Pirates chairman Robert Nutting catches up with Jason Bay at camp this week.
By Bob Smizik Pittsburgh Post-Gazette
It was difficult to tell whether the e-mailer was more angry with Pirates management or the media. He had harsh words for all.
He referred to the team's owners as "the carpetbagging Nuttings." He said they are "fraudulently impersonating owners."
President Frank Coonelly "was an attorney who never presided over anything."
General manager Neal Huntington was "the #4 man in Cleveland."
The media, he said, has a voice it "chose not to use," and suggested it has been "paid to be silent."
Strong words, indeed, and not the first time such feelings have sailed through cyberspace to my mail box.
Where to begin?
For starters, the two Pittsburgh sports figures most criticized by the Pittsburgh print media in this century are Robert Nutting and Kevin McClatchy. No one else comes close. Not Kordell Stewart, not Ivan Hlinka, not Jim Tracy, not Dave Littlefield.
Nutting and McClatchy no doubt would find it amusing that someone believes they are paying the media to be silent. Oh, that it were so.
The frequent trashing of Pirates ownership in print has done little or nothing to affect change. It might have made the writers and the readers feel better, but it has not altered the direction of the team.
Nutting is clearly a smart, strong-willed guy. Criticism is not going to make him change his course. Although he has been the team's principal owner for little more than a year, he was making some, if not most, major decisions well before he publicly took over his current role.
Nutting wants to win. It's a human condition. Everyone wants to win. No one likes to lose. But Nutting is a businessman, and he wants to turn a profit, too. That's his right. McClatchy is the man who saved baseball for Pittsburgh, but he probably could not have done it without the strong financial support of G. Ogden Nutting, who is Bob Nutting's father.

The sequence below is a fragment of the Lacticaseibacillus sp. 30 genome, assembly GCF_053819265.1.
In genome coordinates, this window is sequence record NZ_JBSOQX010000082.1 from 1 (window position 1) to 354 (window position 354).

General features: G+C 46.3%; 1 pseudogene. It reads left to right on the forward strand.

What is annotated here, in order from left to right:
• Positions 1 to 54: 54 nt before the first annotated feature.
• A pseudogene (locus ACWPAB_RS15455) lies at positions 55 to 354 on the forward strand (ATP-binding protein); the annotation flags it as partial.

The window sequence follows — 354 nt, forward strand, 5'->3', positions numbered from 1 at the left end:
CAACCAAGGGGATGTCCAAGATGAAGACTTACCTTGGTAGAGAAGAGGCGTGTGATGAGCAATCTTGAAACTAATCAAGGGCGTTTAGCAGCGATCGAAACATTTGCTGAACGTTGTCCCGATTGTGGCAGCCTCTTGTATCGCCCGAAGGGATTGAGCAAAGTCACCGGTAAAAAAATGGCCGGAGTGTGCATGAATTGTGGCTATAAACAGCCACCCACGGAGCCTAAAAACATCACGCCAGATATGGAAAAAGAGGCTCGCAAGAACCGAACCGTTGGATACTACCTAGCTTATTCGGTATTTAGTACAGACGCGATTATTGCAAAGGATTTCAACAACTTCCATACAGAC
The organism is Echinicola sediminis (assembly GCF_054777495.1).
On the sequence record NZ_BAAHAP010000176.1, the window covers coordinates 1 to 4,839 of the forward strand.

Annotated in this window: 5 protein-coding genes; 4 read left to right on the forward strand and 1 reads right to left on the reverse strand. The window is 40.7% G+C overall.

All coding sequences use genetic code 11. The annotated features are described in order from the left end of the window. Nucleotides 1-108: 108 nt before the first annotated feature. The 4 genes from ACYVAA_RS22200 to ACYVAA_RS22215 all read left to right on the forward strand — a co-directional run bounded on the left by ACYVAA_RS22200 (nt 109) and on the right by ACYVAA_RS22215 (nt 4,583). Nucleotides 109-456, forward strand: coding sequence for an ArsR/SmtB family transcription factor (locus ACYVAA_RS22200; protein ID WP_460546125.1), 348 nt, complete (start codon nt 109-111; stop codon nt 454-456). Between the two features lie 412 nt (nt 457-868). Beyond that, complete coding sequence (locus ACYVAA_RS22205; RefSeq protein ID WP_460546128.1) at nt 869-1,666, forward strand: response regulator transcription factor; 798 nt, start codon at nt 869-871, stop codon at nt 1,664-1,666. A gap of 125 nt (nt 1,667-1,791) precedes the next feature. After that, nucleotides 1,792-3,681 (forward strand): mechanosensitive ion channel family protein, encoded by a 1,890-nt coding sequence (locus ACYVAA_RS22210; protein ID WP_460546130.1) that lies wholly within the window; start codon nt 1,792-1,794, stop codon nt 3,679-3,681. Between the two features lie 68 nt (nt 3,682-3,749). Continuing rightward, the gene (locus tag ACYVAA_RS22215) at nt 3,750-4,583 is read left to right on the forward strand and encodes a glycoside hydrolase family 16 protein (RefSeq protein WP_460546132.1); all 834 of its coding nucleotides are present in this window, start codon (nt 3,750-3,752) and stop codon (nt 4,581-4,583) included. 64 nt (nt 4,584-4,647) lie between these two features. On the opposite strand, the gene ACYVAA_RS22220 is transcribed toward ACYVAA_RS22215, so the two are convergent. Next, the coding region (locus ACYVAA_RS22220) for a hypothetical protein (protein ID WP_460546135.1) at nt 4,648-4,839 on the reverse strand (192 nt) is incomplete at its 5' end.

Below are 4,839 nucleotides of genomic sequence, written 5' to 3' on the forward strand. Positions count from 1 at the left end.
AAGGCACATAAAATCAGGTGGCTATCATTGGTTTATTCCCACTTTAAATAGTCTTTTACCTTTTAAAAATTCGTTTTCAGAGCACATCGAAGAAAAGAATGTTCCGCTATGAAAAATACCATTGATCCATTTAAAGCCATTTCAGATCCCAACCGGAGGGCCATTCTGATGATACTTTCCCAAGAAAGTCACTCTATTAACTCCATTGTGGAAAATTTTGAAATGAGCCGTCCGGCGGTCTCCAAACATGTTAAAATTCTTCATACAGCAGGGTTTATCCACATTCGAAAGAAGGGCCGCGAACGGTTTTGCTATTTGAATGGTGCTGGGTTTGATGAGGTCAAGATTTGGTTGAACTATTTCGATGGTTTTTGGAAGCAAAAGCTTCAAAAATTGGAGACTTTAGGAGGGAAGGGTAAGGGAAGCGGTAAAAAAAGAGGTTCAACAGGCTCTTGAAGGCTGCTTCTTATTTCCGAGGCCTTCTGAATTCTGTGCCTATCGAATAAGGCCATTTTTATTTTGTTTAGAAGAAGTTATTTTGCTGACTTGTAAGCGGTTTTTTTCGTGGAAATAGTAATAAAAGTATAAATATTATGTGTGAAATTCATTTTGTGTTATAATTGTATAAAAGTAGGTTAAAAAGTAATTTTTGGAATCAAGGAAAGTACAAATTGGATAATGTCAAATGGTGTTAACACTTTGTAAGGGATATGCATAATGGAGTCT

Nutting is not a carpetbagger. He has strong local ties and his family has been involved with the team for more than a decade. He's not going away any time soon. He had a plan and he's sticking to it.
To expect responsible journalists to come down hard on Coonelly, Huntington and manager John Russell, also in his first year, is preposterous. These men deserve a chance. They had nothing to do with the 15 years of losing that has turned the team into somewhat of a national joke.
Although Coonelly has never been president of a professional baseball team, he brings with him impressive credentials and years of service with MLB as an in-house lawyer. He knows and understands the business end of the game.
It has been suggested, although without much substantiation, that Coonelly would be on a long list of candidates to succeed Bud Selig as commissioner. If that is so, he certainly didn't take this job to oversee more years of losing. He isn't interested in becoming the butt of any jokes. He's interested in building a winning team in Pittsburgh. If he fails in Pittsburgh, his career stalls. No one wants that.
Huntington would not have been at the top of any other team's list for a new general manager. That doesn't mean he can't succeed. Two of the most successful general managers in Pirates history, Joe Brown and Syd Thrift, came with meager resumes.
Russell has no experience as a major league manager. So what? Neither did Jim Leyland when he took over the Pirates in 1986.
The point of all this is to suggest maybe it's time for a cease fire on the Pirates management.
That's hard for some to do because once again there are no high hopes for this season. If everything goes right, this team has a chance to challenge for .500. But it's rare when everything goes right.
There is rebuilding ahead. When the time is right some of the team's better players will be traded for prospects. That doesn't seem right after 15 years of losing, but it's probably the best way to go.
There was a chance, a slight one, that if the Pirates could add to their current nucleus more high-quality players, the team could win. But the difficulty in attracting good free agents to Pittsburgh would have made adding significantly to this mix nearly impossible.
It's senseless to scream about payroll. As has been stated here many times, you can't have high payroll without players deserving of high salaries. The Pirates don't have enough of those players. It's not like they haven't tried to artificially raise payroll by paying outlandish salaries to the likes of Jeromy Burnitz and Joe Randa.
As a long-time and frequent critic of the Pirates, I will continue to closely monitor their doings. But at the same time let's declare a truce, of sorts. There's no time limit on it. If the new guys prove themselves to be incompetent, there will be criticism. But let's give them a chance. Everyone deserves a chance. Even the people who run the Pirates.